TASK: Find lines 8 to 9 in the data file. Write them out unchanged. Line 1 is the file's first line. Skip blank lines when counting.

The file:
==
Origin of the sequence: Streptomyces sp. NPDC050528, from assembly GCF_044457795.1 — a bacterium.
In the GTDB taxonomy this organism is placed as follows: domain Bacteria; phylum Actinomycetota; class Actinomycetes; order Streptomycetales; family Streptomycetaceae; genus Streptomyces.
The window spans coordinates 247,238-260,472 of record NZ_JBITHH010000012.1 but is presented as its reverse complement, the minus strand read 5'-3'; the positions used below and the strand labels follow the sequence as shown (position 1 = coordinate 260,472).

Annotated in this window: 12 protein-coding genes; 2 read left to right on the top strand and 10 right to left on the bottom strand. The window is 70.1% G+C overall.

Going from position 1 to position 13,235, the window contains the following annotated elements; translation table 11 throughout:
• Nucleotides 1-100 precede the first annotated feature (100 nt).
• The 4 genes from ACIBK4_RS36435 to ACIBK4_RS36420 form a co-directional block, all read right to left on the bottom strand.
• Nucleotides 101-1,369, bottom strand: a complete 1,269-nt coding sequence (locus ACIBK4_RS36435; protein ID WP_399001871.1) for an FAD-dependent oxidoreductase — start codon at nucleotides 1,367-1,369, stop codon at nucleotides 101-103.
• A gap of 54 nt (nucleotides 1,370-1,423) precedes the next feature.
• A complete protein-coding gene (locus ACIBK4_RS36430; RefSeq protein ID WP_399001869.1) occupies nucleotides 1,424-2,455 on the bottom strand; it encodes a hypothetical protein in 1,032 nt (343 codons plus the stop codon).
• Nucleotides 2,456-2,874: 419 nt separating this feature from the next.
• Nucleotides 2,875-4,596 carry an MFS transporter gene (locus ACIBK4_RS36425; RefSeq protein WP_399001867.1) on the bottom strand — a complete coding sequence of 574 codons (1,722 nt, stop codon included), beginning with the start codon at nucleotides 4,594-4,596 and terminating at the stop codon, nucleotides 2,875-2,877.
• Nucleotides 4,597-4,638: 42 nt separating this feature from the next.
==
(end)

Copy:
• Nucleotides 101-1,369, bottom strand: a complete 1,269-nt coding sequence (locus ACIBK4_RS36435; protein ID WP_399001871.1) for an FAD-dependent oxidoreductase — start codon at nucleotides 1,367-1,369, stop codon at nucleotides 101-103.
• A gap of 54 nt (nucleotides 1,370-1,423) precedes the next feature.